“Fundamentally, there’s no reason that Arm cannot be as competitive on the higher end as X86s with Intel and AMD and Power is at IBM,” Kevin Krewell, principal analyst at Tirias Research, told MarketWatch.

“Arm’s already on this path and this is an indication that Nvidia supports that and wants to push it forward even faster.”

Nvidia’s Arm acquisition follows a big-money merger that did close, the $6.9 billion deal for Mellanox, a large part of Nvidia’s DPU development. Nvidia announced its third-generation Bluefield DPU as well on Monday, and it also relies on Arm cores.

While Nvidia builds up its capabilities, its competitors are not standing still. AMD is in the process of acquiring Xilinx Inc.
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to round out its offerings, and Intel has purchased Habana and other assets while pushing out its own GPUs to better rival Nvidia.

Intel “is building out a portfolio of hardware and software components to mix and match to serve particular end users and workloads,” said Shane Rau, IDC’s research VP for computers and semiconductors. “AMD’s pending acquisition of Xilinx [has a] similar motivation, a hardware and software acquisition so they will have CPU, GPU and, in their case, FPGA.”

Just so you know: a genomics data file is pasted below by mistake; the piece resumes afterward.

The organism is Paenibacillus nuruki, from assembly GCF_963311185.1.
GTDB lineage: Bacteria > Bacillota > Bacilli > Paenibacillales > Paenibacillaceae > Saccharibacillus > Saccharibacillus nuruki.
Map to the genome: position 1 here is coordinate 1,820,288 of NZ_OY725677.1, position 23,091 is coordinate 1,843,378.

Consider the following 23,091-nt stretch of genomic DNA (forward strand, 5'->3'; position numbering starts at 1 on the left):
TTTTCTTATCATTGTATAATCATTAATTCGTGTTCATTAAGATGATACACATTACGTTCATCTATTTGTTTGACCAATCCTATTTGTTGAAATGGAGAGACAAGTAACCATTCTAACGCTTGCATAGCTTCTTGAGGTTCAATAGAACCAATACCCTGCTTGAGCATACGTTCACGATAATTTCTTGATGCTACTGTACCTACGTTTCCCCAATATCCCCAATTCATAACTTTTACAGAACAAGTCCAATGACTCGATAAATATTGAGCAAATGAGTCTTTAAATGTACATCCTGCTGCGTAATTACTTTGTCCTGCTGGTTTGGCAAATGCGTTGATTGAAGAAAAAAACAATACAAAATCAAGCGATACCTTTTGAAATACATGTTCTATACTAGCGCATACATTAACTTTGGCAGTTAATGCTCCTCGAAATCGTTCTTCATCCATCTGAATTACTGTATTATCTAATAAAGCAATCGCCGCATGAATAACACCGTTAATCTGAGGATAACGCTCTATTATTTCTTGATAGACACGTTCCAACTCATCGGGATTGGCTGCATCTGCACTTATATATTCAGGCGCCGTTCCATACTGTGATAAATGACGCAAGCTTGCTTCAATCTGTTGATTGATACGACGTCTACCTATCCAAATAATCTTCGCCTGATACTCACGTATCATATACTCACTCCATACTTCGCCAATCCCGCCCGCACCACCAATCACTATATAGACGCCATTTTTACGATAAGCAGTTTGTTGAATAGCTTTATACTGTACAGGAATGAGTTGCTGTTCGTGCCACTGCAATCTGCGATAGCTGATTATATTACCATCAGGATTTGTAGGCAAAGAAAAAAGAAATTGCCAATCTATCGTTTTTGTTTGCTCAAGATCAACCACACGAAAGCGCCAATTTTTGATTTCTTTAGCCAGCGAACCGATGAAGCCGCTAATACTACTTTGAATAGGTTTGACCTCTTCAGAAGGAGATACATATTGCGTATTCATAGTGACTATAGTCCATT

Intel and AMD make server CPUs based on the X86 standard, which leads the sector by a wide margin. Rau said “there has been no competition” with x86 for years.

“Right now, X86 is still about 95% of the server CPU market and that’s going across Intel and AMD. In the balance is a little bit of ARM a little bit of IBM Power Z-series systems,” Rau said. “But those non-X86 CPU architectures are going to grow somewhat, if only because end users will conclude that Arm or Power or these other architectures serves their particular end-user use case well.”

The biggest class of end users for fully realized product aimed at AI workloads is large cloud vendors like Amazon.com Inc.
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Microsoft Corp.
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and Alphabet Inc.
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Those companies, along with other large tech companies in the U.S. and China, offer remote access to high-powered computing, but their eventual needs will not be the same.